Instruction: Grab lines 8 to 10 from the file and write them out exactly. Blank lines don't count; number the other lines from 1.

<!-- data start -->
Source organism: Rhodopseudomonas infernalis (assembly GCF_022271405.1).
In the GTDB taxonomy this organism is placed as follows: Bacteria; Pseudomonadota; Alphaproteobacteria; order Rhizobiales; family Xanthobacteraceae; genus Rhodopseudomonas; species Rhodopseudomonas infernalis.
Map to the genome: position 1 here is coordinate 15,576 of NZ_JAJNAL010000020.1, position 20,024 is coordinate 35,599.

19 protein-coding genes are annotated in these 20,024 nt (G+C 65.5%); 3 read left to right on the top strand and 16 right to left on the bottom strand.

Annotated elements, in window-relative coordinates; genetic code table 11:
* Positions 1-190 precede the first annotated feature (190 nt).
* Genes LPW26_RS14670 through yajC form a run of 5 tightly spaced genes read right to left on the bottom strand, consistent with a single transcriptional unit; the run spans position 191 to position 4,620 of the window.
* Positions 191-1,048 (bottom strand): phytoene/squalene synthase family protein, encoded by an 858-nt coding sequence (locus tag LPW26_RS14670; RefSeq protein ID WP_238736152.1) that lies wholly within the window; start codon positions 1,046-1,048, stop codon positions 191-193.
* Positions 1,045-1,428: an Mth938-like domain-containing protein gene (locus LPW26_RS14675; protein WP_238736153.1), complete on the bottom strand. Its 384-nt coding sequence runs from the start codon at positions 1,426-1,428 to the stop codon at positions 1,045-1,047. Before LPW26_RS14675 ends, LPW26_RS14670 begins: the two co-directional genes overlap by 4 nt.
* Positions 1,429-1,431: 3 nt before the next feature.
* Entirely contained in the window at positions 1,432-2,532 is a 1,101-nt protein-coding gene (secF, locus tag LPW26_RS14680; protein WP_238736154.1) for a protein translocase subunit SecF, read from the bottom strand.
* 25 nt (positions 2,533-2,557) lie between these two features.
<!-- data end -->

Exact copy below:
* Positions 191-1,048 (bottom strand): phytoene/squalene synthase family protein, encoded by an 858-nt coding sequence (locus tag LPW26_RS14670; RefSeq protein ID WP_238736152.1) that lies wholly within the window; start codon positions 1,046-1,048, stop codon positions 191-193.
* Positions 1,045-1,428: an Mth938-like domain-containing protein gene (locus LPW26_RS14675; protein WP_238736153.1), complete on the bottom strand. Its 384-nt coding sequence runs from the start codon at positions 1,426-1,428 to the stop codon at positions 1,045-1,047. Before LPW26_RS14675 ends, LPW26_RS14670 begins: the two co-directional genes overlap by 4 nt.
* Positions 1,429-1,431: 3 nt before the next feature.